Large fit and a drop in build quality. As the name implies, this jacket uses premium fill down, which is much more packable and warm for the weight compared to the fill version. The Magma also includes a soft-touch 15D Pertex Quantum shell, adjustable waist hem, and small interior zippered pocket—all features missing on the cheaper REI Co-op model. The Magma impressed us with the high quality down and materials, but falls short in a few key areas.
Performs like a high-end down jacket but with better water resistance. A little heavy; poor cuff design. The Black Diamond Cold Forge breaks from tradition with a hybrid down and synthetic blend, but earns a spot on our list because it delivers what you want in a premium down jacket: The use of synthetics also means the Cold Forge will continue insulating when wet and dry much faster than pure down fill.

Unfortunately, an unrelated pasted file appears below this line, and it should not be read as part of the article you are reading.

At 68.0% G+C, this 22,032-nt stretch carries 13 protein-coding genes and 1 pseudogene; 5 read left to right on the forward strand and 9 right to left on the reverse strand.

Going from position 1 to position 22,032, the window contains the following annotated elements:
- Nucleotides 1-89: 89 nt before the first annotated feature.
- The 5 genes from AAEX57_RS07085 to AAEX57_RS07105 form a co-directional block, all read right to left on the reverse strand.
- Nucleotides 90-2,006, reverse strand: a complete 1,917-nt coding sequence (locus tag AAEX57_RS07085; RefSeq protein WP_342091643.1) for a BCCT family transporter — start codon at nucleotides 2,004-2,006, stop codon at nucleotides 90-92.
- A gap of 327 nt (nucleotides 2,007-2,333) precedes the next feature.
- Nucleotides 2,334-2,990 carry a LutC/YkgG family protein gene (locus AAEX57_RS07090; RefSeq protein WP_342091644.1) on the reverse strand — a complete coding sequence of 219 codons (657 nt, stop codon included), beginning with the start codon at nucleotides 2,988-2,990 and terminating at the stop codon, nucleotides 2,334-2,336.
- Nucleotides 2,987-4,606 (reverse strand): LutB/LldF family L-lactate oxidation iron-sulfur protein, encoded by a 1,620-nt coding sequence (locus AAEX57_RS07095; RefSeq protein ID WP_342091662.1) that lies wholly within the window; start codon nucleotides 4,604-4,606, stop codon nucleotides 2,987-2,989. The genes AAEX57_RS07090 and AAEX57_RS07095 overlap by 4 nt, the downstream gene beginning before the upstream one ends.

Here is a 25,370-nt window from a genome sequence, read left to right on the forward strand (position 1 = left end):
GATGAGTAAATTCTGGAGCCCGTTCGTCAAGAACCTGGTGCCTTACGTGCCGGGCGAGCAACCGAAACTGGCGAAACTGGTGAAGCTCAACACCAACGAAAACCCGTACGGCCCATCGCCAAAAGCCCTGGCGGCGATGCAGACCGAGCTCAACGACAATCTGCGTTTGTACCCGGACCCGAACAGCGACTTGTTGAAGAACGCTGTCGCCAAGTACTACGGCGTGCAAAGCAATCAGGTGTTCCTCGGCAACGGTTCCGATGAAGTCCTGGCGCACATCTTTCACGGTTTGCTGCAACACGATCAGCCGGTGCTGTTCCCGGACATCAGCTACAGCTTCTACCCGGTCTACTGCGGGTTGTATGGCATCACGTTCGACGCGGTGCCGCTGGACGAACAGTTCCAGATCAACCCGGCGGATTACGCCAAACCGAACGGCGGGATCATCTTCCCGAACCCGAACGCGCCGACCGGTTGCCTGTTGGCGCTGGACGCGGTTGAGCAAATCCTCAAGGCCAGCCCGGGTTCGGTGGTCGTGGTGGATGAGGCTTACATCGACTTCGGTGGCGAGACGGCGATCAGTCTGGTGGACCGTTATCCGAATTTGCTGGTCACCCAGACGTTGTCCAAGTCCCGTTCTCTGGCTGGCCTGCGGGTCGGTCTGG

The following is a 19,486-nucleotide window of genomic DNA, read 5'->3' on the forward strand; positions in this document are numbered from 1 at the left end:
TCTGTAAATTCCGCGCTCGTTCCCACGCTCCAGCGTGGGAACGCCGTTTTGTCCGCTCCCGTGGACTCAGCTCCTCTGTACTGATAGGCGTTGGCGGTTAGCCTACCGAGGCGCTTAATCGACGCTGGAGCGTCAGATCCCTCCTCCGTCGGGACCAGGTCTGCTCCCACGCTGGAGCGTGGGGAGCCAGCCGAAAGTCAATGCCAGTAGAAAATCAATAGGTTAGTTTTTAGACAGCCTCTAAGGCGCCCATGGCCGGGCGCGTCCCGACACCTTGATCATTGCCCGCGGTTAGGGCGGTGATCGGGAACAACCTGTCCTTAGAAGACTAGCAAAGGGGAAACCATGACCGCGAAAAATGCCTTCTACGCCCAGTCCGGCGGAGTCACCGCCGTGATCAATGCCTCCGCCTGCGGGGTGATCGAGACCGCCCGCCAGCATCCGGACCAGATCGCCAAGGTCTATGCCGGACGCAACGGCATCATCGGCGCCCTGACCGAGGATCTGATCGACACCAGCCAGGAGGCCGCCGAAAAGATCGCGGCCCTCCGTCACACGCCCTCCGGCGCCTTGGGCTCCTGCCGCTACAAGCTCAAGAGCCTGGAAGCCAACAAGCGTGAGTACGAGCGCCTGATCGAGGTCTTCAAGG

At 20 ounces, there are lighter and more packable options that deliver similar levels of warmth. Besides these minor complaints, the Cold Forge is a fantastic down piece, and the unique insulation is a major selling point for those in wet climates. More expensive and no warmer than the cheaper Rab Neutrino Endurance.
You get approximately 8 ounces grams of fill down along with a Pertex Quantum shell for moisture protection. It has some advanced features like a helmet-compatible hood, a two-way main zipper for belaying, and elasticized cuffs that do a good job staying out of your way during physical activity.